Rare and Beautiful : The Books of Ruth Lilly Special Collections and Archives


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The Robert A. Woods Masonic Collection

(Gift of Robert A. Woods, 1944)

William Morgan: Morgan's Freemasonry Exposed and Explained (1882), Henry L. Valance: Confession of the Murder of William Morgan (1869), and Thurlow Weed: The Facts Stated: Hon. Thurlow Weed on the Morgan Abduction (1882)

The case of William Morgan (1774-1826?) is an interesting example of the often fierce socio-political struggle between Masonic and anti-Masonic groups during the nineteenth century in America.

Morgan was an ex-Mason living in Batavia, New York who wrote a short pamphlet in 1826 entitled Morgan's Freemasonry Exposed and Explained in which he endeavored to provide a "clear and correct view of the manner of conferring the different degrees, as practiced in all lodges throughout the globe; together with the means to be used by such as are not Masons to gain admission therein."

This pamphlet was seen by many Freemasons as a threat to the secret activities of their organization and was the start of a controversy lasting decades. Shortly after the publication of the pamphlet, Morgan's body was reportedly discovered in a local river; this added to the growing anti-Masonic sentiment when a group of Freemasons were accused of Morgan's abduction and murder. The case was never satisfactorily settled, but more than twenty years later, in 1848, Henry L. Valance gave a deathbed confession of his involvement in the alleged crime.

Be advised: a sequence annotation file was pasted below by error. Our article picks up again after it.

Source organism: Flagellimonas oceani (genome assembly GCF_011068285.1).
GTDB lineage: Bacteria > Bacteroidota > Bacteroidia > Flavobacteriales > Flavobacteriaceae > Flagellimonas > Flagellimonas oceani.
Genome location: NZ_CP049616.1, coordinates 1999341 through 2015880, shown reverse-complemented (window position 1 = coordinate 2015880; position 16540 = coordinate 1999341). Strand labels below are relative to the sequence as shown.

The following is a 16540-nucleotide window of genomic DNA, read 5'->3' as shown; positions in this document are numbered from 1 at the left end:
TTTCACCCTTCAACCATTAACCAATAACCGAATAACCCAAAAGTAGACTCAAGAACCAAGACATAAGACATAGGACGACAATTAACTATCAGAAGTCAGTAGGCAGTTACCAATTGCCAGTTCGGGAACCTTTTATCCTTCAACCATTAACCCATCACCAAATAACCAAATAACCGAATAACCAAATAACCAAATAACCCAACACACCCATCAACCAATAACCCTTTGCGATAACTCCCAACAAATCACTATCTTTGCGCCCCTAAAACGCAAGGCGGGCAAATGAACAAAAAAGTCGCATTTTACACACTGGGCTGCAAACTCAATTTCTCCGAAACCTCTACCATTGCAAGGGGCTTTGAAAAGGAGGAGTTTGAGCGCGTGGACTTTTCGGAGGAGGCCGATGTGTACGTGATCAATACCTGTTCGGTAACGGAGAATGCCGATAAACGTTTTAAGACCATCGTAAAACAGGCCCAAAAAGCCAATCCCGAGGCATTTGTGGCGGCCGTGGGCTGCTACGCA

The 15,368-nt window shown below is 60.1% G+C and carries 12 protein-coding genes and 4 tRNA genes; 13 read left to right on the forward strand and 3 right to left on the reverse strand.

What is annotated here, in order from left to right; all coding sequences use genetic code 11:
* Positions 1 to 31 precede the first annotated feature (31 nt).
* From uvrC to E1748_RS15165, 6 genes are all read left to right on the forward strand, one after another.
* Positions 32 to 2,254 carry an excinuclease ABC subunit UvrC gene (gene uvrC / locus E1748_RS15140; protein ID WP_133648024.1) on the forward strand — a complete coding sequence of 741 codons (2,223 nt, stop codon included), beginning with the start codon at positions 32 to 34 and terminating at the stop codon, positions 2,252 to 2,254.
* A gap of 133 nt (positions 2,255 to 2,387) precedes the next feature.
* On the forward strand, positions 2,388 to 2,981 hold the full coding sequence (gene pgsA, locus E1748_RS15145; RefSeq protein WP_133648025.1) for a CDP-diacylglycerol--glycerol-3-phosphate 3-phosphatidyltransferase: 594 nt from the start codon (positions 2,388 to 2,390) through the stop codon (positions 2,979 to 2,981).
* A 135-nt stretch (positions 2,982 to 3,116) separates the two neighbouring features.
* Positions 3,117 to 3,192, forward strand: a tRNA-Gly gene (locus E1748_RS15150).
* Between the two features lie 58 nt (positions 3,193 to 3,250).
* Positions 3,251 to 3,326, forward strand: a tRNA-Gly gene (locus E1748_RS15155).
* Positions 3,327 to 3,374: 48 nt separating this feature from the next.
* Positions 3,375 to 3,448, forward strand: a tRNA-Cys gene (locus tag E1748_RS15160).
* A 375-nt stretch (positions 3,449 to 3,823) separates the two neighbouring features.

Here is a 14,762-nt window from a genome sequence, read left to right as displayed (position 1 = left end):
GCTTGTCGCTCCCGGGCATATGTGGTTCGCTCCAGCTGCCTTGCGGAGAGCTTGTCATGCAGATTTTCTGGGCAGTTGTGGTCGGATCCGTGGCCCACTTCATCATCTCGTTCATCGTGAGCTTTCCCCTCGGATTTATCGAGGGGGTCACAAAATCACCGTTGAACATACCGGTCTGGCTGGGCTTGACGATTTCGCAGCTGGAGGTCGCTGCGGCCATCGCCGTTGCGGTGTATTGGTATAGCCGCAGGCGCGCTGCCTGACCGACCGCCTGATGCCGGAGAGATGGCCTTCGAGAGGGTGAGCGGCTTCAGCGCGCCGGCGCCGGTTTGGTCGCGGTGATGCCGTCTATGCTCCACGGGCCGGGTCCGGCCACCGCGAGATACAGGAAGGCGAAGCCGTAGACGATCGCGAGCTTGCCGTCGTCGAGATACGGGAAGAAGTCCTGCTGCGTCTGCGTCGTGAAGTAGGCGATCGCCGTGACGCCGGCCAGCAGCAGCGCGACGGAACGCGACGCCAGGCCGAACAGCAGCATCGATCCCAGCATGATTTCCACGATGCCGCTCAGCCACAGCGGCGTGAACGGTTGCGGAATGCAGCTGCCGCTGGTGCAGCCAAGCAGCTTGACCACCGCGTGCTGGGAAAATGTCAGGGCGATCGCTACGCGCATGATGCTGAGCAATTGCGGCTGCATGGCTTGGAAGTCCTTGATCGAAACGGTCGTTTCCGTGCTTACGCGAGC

In 1882, thirty-four years after Valance's confession and fifty-six years after the original incident, anti-Masonic activists were still using the Morgan case for political gain. The National Christian Association, a well-known anti-Masonic group, honored Morgan by erecting a statue of him in Batavia and invited Thurlow Weed, a retired politician and newspaper-owner, to write an article about Morgan. Weed responded with The Facts Stated, which he described as an attempt to "...vindicate the violated laws of my country, and next, to arrest the great power and dangerous influences of 'secret societies.'"

Cover of Henry L. Valance: Confession of the Murder of William Morgan (1869), titlepage of William Morgan: Morgan's Freemasonry Exposed and Explained (1882), and cover of Thurlow Weed: The Facts Stated: Hon. Thurlow Weed on the Morgan Abduction (1882)
Henry L. Valance: Confession
of the Murder of William Morgan (1869) William Morgan: Morgan's Freemasonry Exposed and Explained (1882) Thurlow Weed: The Facts Stated (1882)


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Updated: 27 April 2004, RKB
Comments: speccoll@iupui.edu
URL: http://www.ulib.iupui.edu/special/digproj/rarebooks/woods_wm.html

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